Comment


                • #9
                  Nox -

                  While you do recall the modification, your modification will actually make the handling worse.
                  You need to actually "move" the pivot point down closer to the lower arm pivot. Which turns out to be both physically down AND away from the center of the car.

                  Or like Alan says, use/make up a longer King pin/spindle.

                  Mike

                  Comment


                  • #10
                    Ok... so a taller 1204-64 wouldn't help? I mean as if it was an original-styled "upside-down" with the kingpin's hole higher?
                    A piece like that wouldn't be hard to make, but wasn't there a piece allready made somewhere for this?

                    (I'm having serious trouble getting into the Racing forum, mostly it don't work at all, that's why Jeff helps me posting there...)
                    sigpic

                    Josephine
                    -55
                    Champion V8
                    4d sedan

                    Comment


                    • #11
                      Nox -

                      Yes, overall a thicker 1204-64, ultimately would help, but you'd obviously need a taller 1203-2 to go with it to hold it all together.
                      No easy way out of this or someone would have done it.

                      Currently the easiest way of inducing negative turning camber is to cut into the frame and remount the upper control arm.
                      The next way is to build your own front suspension system.
                      Here's what I did -
                      https://public.fotki.com/-Mike-/60_lark/

                      Look at my front suspension pictures. I used all C4 Corvette parts. But I ALSO...used all of GM's attachment point locations. The control arms are not parallel in any direction that you look at them. Like most front clip "kits" you can buy...the control arms ARE parallel in both planes. Why, because it's a LOT easier to build.

                      And...the Racing site can't help here either, the conversation has gone on over there too.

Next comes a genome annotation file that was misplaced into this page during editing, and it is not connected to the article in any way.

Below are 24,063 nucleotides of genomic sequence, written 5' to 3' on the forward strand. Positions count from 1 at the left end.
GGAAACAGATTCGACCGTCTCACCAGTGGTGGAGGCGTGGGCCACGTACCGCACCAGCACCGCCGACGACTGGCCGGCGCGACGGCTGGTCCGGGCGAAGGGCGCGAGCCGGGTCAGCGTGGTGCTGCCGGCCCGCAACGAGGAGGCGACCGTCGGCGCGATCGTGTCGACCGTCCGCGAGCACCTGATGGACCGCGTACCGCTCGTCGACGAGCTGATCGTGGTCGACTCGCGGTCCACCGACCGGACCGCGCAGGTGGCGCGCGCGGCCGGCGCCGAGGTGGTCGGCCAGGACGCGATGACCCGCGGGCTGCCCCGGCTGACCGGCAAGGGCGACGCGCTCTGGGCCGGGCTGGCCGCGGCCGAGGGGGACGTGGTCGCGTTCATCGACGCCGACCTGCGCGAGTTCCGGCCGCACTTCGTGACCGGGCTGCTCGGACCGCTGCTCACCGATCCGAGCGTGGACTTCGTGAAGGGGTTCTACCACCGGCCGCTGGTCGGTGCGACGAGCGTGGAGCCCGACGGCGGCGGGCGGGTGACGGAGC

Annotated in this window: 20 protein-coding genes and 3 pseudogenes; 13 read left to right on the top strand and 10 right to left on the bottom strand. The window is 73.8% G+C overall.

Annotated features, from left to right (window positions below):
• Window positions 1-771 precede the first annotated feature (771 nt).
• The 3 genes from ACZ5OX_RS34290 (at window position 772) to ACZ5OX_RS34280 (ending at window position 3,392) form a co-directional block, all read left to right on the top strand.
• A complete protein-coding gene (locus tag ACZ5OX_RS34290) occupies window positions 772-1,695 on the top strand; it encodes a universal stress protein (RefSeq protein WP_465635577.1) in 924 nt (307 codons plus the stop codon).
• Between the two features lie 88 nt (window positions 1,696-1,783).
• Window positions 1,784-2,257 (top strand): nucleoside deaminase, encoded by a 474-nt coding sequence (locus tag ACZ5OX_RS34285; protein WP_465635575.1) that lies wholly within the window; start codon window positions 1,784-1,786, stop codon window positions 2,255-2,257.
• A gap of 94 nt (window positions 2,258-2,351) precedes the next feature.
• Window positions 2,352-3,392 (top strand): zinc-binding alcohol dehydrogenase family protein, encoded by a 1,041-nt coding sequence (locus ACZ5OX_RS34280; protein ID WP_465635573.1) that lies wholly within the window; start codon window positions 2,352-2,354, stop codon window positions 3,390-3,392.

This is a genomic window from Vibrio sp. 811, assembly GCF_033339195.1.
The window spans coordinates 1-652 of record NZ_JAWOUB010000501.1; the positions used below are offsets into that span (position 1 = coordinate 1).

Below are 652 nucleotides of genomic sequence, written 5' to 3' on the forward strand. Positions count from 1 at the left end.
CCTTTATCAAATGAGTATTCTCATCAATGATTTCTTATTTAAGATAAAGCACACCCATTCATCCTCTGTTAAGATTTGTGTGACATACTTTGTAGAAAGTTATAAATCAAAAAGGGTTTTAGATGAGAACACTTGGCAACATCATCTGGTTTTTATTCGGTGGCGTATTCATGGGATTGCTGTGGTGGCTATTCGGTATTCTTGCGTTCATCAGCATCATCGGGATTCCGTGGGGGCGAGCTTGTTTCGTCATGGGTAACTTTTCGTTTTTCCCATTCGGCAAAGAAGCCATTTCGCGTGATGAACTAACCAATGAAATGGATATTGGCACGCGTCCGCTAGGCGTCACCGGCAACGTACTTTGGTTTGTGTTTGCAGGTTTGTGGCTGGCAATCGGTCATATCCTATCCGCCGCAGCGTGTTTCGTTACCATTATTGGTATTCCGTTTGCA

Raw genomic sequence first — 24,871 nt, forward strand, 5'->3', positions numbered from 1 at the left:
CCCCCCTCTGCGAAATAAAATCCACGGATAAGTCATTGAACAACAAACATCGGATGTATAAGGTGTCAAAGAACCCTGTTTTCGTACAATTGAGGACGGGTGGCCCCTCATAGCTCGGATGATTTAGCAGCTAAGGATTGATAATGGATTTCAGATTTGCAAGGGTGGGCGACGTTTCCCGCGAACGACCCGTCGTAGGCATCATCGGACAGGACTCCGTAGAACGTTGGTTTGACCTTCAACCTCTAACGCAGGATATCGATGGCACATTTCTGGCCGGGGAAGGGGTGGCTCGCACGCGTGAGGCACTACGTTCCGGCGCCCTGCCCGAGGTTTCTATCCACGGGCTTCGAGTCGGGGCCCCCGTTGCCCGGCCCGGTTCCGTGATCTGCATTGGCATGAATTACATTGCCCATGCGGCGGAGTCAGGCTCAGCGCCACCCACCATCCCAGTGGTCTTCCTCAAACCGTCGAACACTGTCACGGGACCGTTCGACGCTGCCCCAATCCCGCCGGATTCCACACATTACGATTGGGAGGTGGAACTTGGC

Mike

                      Comment


                      • #12
                        Studebaker developed changes to the front suspension geometry as discussed here. The spindle and kingpin were heavier duty and, most importantly, the lower kingpin support 1204-64 was changed to raise the whole assembly relative to the chassis, effectively lowering the front of the car. The upper inner control arm pivot was also lowered by cutting a channel into the cross member. The only car I have ever seen with the fully implemented setup is the #9 Bonneville Avanti. I believe these changes never made it into regular production.

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                        Rich G

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                        • #13
                          Thanx Rich G, that's the stuff I wondered about!

                          I reckon it's not possible to just turn 1204-64 upside-down, but it wouldn't be that awfully difficult to make a few of those.
                          To cut on the top might be easy too, but to weld it all in the right possition on the other hand...

                          Now then: What's the bad(?) difference between raising it more, compared to lower the inner pivot of the top A-arm?
                          sigpic

                          Josephine
                          -55
                          Champion V8
                          4d sedan

                          Comment


                          • #14
                            Bezhawk noted that 1204-64 is offset so if it is flipped, it should also be switched with the opposite side. If there are no bevel connection problems, then the car will be lower and have a lower roll center which should help cornering ... but not clearance. It would seem that if there is enough eccentricity to get alignment, then lowering the front end will also increase the lower control arm's downward angle so, as it swings up, negative camber should increase in cornering. The original engineering was meant for bias ply tires and bumpy roads so I don't know how original alignment specs would pertain to performance radials, modern gas shocks and increased roll bars ... and flipped 1204-64s !

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                            • #15
                              Spring, Nox -

                              Sorry...geometry just doesn't work like that..! You aren't seeing the whole picture.
                              The upper and lower control arm must ""NOT"" be parallel. Altering that lower knuckle does nothing to enhance the handling.

                              You want to see it first hand...it's VERY SIMPLE... Build yourself a cardboard model, use push pins as the pivots...see for your self..! Cheap and easy to prove the action.
                              You need to do some modeling, geometry, "homework" to see that just lowering a car does nothing...but lower the car. Does it change the angle of the upper arm...yes...BUT it also changes the angle of the lower..!!

                              Mike